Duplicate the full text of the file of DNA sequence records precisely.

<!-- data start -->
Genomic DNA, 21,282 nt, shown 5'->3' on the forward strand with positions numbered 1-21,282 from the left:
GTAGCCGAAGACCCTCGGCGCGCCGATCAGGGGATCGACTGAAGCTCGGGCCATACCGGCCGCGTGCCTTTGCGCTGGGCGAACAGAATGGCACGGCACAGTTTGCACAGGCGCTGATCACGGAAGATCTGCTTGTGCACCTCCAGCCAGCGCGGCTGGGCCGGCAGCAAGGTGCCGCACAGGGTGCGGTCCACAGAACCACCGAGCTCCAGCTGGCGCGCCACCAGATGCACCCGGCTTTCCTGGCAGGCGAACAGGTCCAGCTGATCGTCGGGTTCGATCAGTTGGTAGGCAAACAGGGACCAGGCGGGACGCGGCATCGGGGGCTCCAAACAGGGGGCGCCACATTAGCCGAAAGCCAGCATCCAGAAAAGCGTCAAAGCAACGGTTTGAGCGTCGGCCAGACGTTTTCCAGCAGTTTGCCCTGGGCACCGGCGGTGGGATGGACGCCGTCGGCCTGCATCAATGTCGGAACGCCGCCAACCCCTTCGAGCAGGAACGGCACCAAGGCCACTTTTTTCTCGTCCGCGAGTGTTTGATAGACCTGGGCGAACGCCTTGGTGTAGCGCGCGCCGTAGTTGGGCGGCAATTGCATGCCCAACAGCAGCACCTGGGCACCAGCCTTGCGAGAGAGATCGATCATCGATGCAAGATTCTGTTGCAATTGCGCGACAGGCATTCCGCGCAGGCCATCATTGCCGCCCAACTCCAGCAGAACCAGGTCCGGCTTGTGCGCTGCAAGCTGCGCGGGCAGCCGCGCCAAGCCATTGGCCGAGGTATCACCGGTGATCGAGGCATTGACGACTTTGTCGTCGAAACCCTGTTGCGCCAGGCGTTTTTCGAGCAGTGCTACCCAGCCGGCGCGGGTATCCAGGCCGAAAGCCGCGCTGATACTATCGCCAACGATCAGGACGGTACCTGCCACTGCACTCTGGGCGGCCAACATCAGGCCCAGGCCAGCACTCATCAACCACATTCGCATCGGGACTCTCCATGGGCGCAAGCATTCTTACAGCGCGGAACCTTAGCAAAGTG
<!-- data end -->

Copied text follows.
Genomic DNA, 21,282 nt, shown 5'->3' on the forward strand with positions numbered 1-21,282 from the left:
GTAGCCGAAGACCCTCGGCGCGCCGATCAGGGGATCGACTGAAGCTCGGGCCATACCGGCCGCGTGCCTTTGCGCTGGGCGAACAGAATGGCACGGCACAGTTTGCACAGGCGCTGATCACGGAAGATCTGCTTGTGCACCTCCAGCCAGCGCGGCTGGGCCGGCAGCAAGGTGCCGCACAGGGTGCGGTCCACAGAACCACCGAGCTCCAGCTGGCGCGCCACCAGATGCACCCGGCTTTCCTGGCAGGCGAACAGGTCCAGCTGATCGTCGGGTTCGATCAGTTGGTAGGCAAACAGGGACCAGGCGGGACGCGGCATCGGGGGCTCCAAACAGGGGGCGCCACATTAGCCGAAAGCCAGCATCCAGAAAAGCGTCAAAGCAACGGTTTGAGCGTCGGCCAGACGTTTTCCAGCAGTTTGCCCTGGGCACCGGCGGTGGGATGGACGCCGTCGGCCTGCATCAATGTCGGAACGCCGCCAACCCCTTCGAGCAGGAACGGCACCAAGGCCACTTTTTTCTCGTCCGCGAGTGTTTGATAGACCTGGGCGAACGCCTTGGTGTAGCGCGCGCCGTAGTTGGGCGGCAATTGCATGCCCAACAGCAGCACCTGGGCACCAGCCTTGCGAGAGAGATCGATCATCGATGCAAGATTCTGTTGCAATTGCGCGACAGGCATTCCGCGCAGGCCATCATTGCCGCCCAACTCCAGCAGAACCAGGTCCGGCTTGTGCGCTGCAAGCTGCGCGGGCAGCCGCGCCAAGCCATTGGCCGAGGTATCACCGGTGATCGAGGCATTGACGACTTTGTCGTCGAAACCCTGTTGCGCCAGGCGTTTTTCGAGCAGTGCTACCCAGCCGGCGCGGGTATCCAGGCCGAAAGCCGCGCTGATACTATCGCCAACGATCAGGACGGTACCTGCCACTGCACTCTGGGCGGCCAACATCAGGCCCAGGCCAGCACTCATCAACCACATTCGCATCGGGACTCTCCATGGGCGCAAGCATTCTTACAGCGCGGAACCTTAGCAAAGTG